Day by Day Armageddon is a zombie action-horror thriller written in diary format by a soldier of the U.S. military. From an subdued start we learn of an outbreak of what is considered to be avian flu in China, the status of this virus is upgraded as the entries proceed and the more severe nature of events begins to unravel.
The dialogue varies from the stilted to occasionally fresh, and conveys a sense of its author’s, at times limited, personal awareness of what’s going on in the outside world. An air of mystery surrounding the outbreak and its implications for society is maintained just enough to drive the reader on toward the end.
The books feels authentic in regards to the protagonist’s actions, outlook on life and perceptions on his environment. No doubt the author’s own military background helped convey such things, with occasional acronyms adding to the book’s enjoyment, rather than bogging it down as overuse of these things can occasionally do in such themed literature.
The common sense approach to things as diverse as zombie-proofing a house to silent dispatch of a group of zombies all added to this kick-ass theme underlying the novel. In maintaining that feel throughout the novel, he has succeeded, but in doing so much of the book felt samey.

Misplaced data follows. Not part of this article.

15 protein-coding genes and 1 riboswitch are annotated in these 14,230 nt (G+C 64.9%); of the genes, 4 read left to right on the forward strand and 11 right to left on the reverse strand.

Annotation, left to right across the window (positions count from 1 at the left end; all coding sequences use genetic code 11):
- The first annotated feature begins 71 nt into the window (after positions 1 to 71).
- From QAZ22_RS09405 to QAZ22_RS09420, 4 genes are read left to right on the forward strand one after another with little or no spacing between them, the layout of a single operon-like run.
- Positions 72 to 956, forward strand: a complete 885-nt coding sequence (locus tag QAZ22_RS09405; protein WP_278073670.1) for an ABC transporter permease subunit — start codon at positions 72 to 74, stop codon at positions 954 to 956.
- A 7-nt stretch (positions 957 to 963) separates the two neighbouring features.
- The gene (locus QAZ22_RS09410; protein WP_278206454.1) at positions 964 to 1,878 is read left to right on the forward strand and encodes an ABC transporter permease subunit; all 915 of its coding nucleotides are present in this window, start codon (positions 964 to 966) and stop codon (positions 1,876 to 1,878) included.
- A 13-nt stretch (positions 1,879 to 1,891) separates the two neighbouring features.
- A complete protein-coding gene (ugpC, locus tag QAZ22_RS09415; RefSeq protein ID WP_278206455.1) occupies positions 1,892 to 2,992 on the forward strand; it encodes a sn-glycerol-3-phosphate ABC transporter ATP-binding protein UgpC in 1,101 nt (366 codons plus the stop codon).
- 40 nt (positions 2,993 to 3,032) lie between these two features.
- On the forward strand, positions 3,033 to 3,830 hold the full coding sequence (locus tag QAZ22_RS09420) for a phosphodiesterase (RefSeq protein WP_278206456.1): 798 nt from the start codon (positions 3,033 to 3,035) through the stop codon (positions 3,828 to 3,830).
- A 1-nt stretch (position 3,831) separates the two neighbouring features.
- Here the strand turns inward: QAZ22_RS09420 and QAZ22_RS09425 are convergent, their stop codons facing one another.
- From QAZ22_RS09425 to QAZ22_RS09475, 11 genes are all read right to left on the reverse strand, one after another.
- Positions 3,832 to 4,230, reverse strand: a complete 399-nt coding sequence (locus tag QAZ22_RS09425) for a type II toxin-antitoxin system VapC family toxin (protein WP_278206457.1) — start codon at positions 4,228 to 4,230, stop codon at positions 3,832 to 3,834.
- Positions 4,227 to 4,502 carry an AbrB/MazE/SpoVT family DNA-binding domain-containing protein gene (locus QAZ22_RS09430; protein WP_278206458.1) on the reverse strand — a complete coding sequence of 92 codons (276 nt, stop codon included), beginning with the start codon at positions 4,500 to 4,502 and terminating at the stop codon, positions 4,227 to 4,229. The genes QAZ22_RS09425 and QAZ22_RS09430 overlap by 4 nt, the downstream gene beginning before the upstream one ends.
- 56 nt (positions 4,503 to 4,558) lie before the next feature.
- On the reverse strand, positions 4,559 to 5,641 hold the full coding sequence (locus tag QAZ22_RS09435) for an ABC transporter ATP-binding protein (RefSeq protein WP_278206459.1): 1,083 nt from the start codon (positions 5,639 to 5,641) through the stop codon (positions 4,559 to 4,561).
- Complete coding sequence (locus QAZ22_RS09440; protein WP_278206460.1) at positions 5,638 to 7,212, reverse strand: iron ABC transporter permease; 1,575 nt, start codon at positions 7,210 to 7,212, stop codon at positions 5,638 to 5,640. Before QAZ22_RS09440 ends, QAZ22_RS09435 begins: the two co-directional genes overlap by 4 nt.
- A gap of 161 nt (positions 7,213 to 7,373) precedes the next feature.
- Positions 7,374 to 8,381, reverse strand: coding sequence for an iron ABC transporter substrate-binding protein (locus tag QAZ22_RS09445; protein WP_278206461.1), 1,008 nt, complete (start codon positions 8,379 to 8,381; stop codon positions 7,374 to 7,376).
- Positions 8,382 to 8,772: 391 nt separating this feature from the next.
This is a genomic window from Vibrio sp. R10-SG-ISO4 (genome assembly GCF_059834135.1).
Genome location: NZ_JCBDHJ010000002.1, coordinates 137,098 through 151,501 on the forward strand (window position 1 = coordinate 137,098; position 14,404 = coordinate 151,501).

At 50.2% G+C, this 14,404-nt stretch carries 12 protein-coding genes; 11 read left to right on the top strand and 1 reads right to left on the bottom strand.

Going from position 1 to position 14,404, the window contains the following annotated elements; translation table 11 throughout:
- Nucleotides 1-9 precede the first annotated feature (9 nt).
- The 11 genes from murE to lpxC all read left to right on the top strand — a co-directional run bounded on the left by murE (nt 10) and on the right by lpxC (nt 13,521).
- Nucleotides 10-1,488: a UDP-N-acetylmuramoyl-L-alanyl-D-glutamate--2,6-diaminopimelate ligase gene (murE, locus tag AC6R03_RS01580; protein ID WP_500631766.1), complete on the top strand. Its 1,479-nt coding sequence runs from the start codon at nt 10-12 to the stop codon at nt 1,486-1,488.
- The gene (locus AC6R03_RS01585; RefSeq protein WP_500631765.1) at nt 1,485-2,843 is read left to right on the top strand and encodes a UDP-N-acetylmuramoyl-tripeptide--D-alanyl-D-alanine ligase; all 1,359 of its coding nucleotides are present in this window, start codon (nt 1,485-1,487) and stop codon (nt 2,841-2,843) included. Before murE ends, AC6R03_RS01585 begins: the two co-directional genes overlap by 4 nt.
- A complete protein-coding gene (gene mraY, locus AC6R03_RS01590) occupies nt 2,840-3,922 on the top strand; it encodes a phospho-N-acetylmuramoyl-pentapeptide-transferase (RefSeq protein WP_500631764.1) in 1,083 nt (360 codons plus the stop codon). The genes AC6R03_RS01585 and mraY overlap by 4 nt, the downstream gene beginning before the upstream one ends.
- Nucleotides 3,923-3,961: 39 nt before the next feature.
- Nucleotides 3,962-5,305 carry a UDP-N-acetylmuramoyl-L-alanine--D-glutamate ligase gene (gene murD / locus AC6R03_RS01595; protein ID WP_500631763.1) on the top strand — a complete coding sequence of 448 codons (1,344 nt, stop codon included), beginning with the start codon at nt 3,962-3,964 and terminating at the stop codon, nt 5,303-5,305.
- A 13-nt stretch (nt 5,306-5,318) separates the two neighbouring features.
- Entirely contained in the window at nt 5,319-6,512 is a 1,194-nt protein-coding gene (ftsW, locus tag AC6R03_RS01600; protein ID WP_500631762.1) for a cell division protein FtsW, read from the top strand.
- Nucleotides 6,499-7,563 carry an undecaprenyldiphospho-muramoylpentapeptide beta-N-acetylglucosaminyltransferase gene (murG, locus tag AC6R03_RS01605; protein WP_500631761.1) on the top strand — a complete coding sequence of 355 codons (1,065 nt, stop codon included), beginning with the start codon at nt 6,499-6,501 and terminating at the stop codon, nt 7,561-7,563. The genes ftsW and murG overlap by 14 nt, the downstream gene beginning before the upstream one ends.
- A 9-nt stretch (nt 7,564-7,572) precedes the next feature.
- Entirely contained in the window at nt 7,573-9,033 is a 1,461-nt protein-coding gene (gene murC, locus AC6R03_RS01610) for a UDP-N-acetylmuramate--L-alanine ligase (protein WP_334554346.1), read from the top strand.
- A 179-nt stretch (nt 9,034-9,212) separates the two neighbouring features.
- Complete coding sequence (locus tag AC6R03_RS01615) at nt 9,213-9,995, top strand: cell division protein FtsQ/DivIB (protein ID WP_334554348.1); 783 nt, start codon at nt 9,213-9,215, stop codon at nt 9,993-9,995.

Early on the character joins up with a fellow neighbour who has been caught up in the outbreak, and the pair embark on a journey that’s as much of discovery of what’s going on as much as it is one of survival. As the days tick on and the challenges mount up the characters are well equipped to meet the struggles which they face not just from the zombie hordes, but associated psychological ruminations from what’s going on for them. There’s the usual fare to be expected from such a book dealing with zombies, and one that’s written in good old epistolary format. However, for someone who doesn’t intake too much of the zombie sub-genre, either in book or film form, it still felt heavily clichéd at times.
Make no mistakes, this isn’t a hand-holding, flowery-prose laden description of the undead taking over the world. It’s more a kick-ass and gung-ho survivalist’s tale of zombie apocalypse, and as such this may affect your enjoyment of such a novel. Whilst there is action and intermittent excitement, I did find the tone of the text a bit too nonchalant and, well, boring at times. That said, there’re folks out there who keenly gobble up zombie-based prose. For those people, add two to the score below and give it a try.
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